Over winter the skin of Tiquie the Brazillian tapir at Taronga Zoo has a habit of becoming dry. As such keepers are engaging her in a daily pampering session which keeps the hair and her skin healthy.
Tiquies keeper Nat Dunn said, “Although Tapirs are normally solitary and quite elusive in the wild, Tiquie loves the interaction of the grooming sessions. She’ll close her eyes and tilt her head back when we’re rubbing the oil onto her skin and often roll onto her back for a tummy tickle.”
This week she got a hand’s on health check along with her grooming. Dilute QV oil was rubbed into the skin and keepers also brushed her wiry mane.
Dunn added that, “We also brush her hair and skin to bring out its natural oils and because of her relaxed nature; we’re able to perform a hands-on health check of her feet, ears, eyes and body.”
While keepers are brushing the tapir they also take the opportunity to educate visitors on what the tapir is challenged by in the wild.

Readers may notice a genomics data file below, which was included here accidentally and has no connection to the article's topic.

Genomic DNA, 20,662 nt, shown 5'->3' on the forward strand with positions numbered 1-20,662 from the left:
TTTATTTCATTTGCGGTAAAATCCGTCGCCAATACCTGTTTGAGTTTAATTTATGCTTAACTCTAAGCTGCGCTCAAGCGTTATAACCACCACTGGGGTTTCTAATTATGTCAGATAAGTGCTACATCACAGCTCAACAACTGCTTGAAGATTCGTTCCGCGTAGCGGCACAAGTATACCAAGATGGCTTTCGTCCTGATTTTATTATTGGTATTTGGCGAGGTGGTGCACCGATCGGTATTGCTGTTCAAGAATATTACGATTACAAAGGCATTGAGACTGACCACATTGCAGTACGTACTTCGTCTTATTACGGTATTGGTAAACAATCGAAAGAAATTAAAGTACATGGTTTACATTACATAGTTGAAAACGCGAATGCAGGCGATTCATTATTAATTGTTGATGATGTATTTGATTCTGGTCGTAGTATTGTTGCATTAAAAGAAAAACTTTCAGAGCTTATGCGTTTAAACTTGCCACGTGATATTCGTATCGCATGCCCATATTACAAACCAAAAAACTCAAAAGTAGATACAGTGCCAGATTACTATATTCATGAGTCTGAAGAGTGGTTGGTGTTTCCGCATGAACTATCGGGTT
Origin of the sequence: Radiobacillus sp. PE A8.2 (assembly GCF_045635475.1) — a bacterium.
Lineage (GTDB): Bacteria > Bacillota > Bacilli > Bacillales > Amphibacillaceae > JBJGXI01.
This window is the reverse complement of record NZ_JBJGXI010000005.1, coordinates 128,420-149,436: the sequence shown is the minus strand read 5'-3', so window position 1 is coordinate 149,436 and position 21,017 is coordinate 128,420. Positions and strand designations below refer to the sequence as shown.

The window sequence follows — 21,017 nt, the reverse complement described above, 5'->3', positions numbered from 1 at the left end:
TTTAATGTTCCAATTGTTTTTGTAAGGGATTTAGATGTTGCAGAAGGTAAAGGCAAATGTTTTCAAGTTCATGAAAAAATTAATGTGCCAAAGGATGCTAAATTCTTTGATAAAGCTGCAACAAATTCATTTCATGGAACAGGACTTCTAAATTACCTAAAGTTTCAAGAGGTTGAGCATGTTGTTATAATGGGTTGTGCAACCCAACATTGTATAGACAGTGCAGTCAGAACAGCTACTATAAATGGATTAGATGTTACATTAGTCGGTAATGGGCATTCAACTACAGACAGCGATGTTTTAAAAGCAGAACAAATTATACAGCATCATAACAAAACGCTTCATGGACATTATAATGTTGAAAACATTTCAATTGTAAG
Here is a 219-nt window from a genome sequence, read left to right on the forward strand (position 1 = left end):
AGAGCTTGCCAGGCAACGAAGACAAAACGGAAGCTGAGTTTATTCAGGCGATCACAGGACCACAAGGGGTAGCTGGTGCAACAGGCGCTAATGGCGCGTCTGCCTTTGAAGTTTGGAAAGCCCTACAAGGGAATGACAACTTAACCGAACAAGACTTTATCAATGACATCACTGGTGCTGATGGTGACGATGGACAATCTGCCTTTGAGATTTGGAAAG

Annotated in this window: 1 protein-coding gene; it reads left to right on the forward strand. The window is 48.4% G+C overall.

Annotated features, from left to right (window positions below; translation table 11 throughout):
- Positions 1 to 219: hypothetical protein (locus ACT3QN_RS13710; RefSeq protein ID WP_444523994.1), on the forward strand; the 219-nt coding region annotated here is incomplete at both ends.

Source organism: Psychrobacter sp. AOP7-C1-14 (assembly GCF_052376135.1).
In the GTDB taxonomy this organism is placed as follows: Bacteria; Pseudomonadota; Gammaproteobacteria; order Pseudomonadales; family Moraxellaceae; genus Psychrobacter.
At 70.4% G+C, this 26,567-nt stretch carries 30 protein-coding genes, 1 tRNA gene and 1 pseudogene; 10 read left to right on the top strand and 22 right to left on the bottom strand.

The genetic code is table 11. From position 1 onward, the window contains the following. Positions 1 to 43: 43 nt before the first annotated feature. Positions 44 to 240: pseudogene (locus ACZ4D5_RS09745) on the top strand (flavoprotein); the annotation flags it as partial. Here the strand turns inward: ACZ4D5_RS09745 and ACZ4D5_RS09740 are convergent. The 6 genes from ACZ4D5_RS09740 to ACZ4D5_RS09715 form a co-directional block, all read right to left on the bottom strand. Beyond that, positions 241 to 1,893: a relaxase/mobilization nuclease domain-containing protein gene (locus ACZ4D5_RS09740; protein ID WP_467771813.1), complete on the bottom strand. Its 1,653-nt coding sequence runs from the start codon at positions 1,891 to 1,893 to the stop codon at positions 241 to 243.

They are being hunted so people can collect their skins, eat their food and even just for sport. The jungles of South America where they make their home are also threatened for agriculture and logging.
Taronga Zoo helps to save them by supporting the Lowland Tapir Conservation Initiative. They promote research and conservation of these animals.
They also sent keeper Justine Powell over to the Pantanal to assist with monitoring populations of this species last year.
Photo credit: Paul Fahy/ Taronga Zoo